The 30 suspects were in detention and “action is being taken against them according to the laws,” the New Light of Myanmar newspaper said on Monday, referring to the incident on June 3, when the Muslims were hauled off a bus, beaten and killed.
The riots and killings underline the big challenges facing Myanmar’s first civilian government since the end of five decades of authoritarian military rule.
The 15-month-old administration says it wants to forge peace and unity among the many ethnic groups and religions in Myanmar. Northwestern Rakhine state in particular is fraught with longstanding communal tension.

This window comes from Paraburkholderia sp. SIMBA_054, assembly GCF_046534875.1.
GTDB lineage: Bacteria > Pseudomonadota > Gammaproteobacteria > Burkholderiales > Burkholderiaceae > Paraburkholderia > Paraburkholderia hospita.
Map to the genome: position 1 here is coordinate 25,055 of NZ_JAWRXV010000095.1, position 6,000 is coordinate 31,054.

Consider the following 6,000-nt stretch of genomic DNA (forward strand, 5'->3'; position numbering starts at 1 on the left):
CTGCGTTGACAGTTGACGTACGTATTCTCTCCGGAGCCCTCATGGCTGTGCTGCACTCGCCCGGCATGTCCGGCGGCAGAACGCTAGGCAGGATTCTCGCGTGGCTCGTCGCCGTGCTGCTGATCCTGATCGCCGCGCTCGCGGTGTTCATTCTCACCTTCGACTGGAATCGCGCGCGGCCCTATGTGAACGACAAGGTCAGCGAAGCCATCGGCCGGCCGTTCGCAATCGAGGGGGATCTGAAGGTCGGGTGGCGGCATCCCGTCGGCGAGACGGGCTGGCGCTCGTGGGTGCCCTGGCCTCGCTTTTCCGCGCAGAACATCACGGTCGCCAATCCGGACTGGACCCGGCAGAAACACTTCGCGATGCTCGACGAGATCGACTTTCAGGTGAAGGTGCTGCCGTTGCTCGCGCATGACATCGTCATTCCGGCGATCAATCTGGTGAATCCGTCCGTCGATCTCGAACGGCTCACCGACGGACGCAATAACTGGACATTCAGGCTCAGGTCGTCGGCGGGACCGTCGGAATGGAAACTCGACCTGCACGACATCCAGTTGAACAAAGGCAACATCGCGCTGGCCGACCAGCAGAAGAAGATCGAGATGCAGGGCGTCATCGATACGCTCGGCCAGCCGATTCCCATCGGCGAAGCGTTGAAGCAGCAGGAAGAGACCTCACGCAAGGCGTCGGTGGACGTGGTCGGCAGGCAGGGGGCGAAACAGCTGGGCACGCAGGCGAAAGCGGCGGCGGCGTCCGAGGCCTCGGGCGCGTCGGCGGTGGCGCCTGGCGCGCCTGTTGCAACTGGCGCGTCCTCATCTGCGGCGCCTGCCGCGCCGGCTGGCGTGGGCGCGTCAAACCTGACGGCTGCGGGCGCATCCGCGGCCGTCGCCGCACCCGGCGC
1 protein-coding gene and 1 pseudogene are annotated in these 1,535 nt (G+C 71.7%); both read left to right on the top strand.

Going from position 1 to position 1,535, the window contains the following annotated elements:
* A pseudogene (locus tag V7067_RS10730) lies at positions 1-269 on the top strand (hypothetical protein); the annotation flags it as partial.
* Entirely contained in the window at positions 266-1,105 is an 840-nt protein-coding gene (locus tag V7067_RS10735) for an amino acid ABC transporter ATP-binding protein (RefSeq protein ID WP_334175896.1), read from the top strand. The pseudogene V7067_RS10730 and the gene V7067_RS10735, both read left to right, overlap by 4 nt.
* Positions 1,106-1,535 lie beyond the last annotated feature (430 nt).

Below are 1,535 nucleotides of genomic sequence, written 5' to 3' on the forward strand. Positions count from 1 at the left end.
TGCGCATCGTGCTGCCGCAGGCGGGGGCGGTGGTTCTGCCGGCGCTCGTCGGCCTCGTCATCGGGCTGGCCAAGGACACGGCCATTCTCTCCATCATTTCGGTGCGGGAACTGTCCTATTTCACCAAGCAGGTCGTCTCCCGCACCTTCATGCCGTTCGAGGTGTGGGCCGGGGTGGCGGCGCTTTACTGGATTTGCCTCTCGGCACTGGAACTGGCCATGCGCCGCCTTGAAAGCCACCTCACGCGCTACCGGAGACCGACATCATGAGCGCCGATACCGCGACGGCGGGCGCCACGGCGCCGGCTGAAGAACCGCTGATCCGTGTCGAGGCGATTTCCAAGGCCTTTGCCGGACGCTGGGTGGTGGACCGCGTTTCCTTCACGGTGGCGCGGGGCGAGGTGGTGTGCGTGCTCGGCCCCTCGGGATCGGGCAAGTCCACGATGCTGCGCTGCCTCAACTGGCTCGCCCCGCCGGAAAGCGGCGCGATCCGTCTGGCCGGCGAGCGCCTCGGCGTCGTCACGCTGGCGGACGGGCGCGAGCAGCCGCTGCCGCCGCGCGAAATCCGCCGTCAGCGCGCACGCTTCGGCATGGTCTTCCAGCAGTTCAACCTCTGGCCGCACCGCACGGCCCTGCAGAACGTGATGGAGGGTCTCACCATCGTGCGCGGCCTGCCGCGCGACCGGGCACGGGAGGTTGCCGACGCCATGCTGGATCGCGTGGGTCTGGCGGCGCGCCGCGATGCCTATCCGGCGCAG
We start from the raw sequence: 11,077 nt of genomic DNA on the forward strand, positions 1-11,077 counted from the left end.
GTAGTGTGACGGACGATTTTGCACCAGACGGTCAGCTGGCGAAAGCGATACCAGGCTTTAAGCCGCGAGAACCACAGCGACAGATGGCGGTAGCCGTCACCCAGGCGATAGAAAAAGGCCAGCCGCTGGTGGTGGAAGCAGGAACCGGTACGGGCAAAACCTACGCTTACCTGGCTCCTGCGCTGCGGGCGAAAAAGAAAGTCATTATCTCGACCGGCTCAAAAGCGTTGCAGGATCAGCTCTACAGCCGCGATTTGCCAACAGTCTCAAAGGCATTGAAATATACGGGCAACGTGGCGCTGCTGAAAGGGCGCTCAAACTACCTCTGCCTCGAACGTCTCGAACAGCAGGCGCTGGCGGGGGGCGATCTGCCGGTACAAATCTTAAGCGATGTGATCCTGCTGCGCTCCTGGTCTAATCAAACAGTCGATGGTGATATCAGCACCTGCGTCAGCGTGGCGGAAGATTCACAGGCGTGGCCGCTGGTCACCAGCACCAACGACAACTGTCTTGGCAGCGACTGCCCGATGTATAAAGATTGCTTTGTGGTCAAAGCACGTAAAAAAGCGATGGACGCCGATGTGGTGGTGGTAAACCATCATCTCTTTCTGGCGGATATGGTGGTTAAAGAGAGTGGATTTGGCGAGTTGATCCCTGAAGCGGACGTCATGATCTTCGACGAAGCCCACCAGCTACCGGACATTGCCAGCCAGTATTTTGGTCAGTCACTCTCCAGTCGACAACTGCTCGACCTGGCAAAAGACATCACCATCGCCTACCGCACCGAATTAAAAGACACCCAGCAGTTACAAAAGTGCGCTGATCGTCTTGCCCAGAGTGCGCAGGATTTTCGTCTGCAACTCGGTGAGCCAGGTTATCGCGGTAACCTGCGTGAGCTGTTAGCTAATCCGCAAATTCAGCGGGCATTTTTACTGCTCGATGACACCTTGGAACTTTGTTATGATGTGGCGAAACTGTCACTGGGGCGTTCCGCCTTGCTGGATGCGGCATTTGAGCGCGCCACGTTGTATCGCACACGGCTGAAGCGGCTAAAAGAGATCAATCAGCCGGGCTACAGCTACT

The lynching of the Muslims was apparently retribution for the gang rape and murder of a Buddhist woman six days earlier, an attack they had no connection with.
Three Muslim youths were found guilty of murdering the woman. One committed suicide and the other two were sentenced to death on June 18.
The two incidents and the subsequent riots in Rakhine have drawn attention to the bad blood between ethnic Rakhine Buddhists and hundreds of thousands of Rohingya Muslims. Many of the latter have lived in the state for generations but are not recognized as citizens of Myanmar.
Thousands of Rakhines and Rohingyas fled the violence. Some of the Rohingyas, who are Muslims of South Asian descent, tried to escape by boat to neighboring Bangladesh, but most were turned away. Bangladesh also refuses to recognize them as citizens.